Although progress in identifying subtypes of NSCLC and molecular biomarkers has led to changes in diagnosis and staging, treatment planning and decision making have become more complex, according to the Association of Community Cancer Centers (ACCC).1 Adding to the complexity is the fragmentation of the US healthcare system that can impede consistent access to care for patients. In light of this complexity, the ACCC has launched a national quality care initiative for patients with stage III and stage IV NSCLC.
To foster greater interdisciplinary communication and care coordination, a multiphase initiative, “Fostering Excellence in Care and Outcomes in Patients With Stage III and IV NSCLC,” will identify barriers to providing optimal care, guidance, and support for process improvement projects for community oncologists, who provide care for 80% to 85% of patients with newly diagnosed lung cancer. According to the National Cancer Institute, the earlier lung and bronchus cancer is diagnosed, the better chance a person has of surviving 5 years after the diagnosis. For these cancers, 16.4% of patients are diagnosed at the local stage. The 5-year survival for localized lung and bronchus cancer is 57.4% (FIGURES 1and2).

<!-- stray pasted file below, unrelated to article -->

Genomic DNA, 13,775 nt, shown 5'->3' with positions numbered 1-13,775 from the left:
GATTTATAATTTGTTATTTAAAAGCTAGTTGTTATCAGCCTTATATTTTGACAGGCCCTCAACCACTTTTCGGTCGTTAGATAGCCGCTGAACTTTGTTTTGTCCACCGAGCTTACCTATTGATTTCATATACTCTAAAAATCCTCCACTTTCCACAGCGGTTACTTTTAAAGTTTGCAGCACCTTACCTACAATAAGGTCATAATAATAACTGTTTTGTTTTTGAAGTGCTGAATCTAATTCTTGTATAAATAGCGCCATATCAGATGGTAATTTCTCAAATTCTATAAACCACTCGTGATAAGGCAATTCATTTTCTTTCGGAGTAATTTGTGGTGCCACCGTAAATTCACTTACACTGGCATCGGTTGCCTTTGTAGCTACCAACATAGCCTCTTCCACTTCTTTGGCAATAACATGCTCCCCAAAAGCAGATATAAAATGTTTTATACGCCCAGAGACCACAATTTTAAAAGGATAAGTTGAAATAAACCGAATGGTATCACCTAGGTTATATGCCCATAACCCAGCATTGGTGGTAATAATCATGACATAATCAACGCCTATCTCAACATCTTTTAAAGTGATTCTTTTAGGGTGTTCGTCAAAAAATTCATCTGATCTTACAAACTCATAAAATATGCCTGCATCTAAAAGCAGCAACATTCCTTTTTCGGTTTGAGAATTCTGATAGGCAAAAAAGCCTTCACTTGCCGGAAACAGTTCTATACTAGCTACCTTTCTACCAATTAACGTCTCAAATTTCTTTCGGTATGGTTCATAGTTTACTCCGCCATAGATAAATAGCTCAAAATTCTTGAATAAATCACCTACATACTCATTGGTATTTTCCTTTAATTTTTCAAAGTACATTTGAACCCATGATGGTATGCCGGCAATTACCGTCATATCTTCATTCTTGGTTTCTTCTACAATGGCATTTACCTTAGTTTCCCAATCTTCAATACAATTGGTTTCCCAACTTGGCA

The project will include process improvement models developed and tested across a variety of care settings, from large academic institutions to smaller community programs and practices. The ACCC will partner with the American College of Chest Physicians, the International Association for the Study of Lung Cancer, and LUNGevity Foundation to develop these programs. The project is made possible by support from AstraZeneca.